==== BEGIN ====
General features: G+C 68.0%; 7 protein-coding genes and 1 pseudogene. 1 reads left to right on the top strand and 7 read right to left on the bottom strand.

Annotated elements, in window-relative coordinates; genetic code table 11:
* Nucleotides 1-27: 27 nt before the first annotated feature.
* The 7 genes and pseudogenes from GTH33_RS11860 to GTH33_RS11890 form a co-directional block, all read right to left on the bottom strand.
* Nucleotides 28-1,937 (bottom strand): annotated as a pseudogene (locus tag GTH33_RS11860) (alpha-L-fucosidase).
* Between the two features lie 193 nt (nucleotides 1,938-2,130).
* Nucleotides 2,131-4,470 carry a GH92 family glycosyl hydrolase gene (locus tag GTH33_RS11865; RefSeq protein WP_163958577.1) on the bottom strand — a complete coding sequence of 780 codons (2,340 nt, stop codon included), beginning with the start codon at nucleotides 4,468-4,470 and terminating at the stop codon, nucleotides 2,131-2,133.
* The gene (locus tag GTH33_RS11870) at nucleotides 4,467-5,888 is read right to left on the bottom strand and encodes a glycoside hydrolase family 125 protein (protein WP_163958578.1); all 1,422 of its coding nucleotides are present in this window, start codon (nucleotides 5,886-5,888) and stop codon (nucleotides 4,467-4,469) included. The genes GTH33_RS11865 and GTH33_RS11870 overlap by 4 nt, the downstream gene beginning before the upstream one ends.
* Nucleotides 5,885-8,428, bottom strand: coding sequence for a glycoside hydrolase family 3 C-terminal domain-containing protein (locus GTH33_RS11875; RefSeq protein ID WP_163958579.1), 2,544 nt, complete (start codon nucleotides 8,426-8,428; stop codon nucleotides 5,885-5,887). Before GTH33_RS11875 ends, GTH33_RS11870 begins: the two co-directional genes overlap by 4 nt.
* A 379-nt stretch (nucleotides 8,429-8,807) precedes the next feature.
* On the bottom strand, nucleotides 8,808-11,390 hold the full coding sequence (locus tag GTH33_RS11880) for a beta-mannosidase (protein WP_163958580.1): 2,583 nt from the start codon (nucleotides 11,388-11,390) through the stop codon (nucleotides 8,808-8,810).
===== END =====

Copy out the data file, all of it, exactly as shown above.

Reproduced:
General features: G+C 68.0%; 7 protein-coding genes and 1 pseudogene. 1 reads left to right on the top strand and 7 read right to left on the bottom strand.

Annotated elements, in window-relative coordinates; genetic code table 11:
* Nucleotides 1-27: 27 nt before the first annotated feature.
* The 7 genes and pseudogenes from GTH33_RS11860 to GTH33_RS11890 form a co-directional block, all read right to left on the bottom strand.
* Nucleotides 28-1,937 (bottom strand): annotated as a pseudogene (locus tag GTH33_RS11860) (alpha-L-fucosidase).
* Between the two features lie 193 nt (nucleotides 1,938-2,130).
* Nucleotides 2,131-4,470 carry a GH92 family glycosyl hydrolase gene (locus tag GTH33_RS11865; RefSeq protein WP_163958577.1) on the bottom strand — a complete coding sequence of 780 codons (2,340 nt, stop codon included), beginning with the start codon at nucleotides 4,468-4,470 and terminating at the stop codon, nucleotides 2,131-2,133.
* The gene (locus tag GTH33_RS11870) at nucleotides 4,467-5,888 is read right to left on the bottom strand and encodes a glycoside hydrolase family 125 protein (protein WP_163958578.1); all 1,422 of its coding nucleotides are present in this window, start codon (nucleotides 5,886-5,888) and stop codon (nucleotides 4,467-4,469) included. The genes GTH33_RS11865 and GTH33_RS11870 overlap by 4 nt, the downstream gene beginning before the upstream one ends.
* Nucleotides 5,885-8,428, bottom strand: coding sequence for a glycoside hydrolase family 3 C-terminal domain-containing protein (locus GTH33_RS11875; RefSeq protein ID WP_163958579.1), 2,544 nt, complete (start codon nucleotides 8,426-8,428; stop codon nucleotides 5,885-5,887). Before GTH33_RS11875 ends, GTH33_RS11870 begins: the two co-directional genes overlap by 4 nt.
* A 379-nt stretch (nucleotides 8,429-8,807) precedes the next feature.
* On the bottom strand, nucleotides 8,808-11,390 hold the full coding sequence (locus tag GTH33_RS11880) for a beta-mannosidase (protein WP_163958580.1): 2,583 nt from the start codon (nucleotides 11,388-11,390) through the stop codon (nucleotides 8,808-8,810).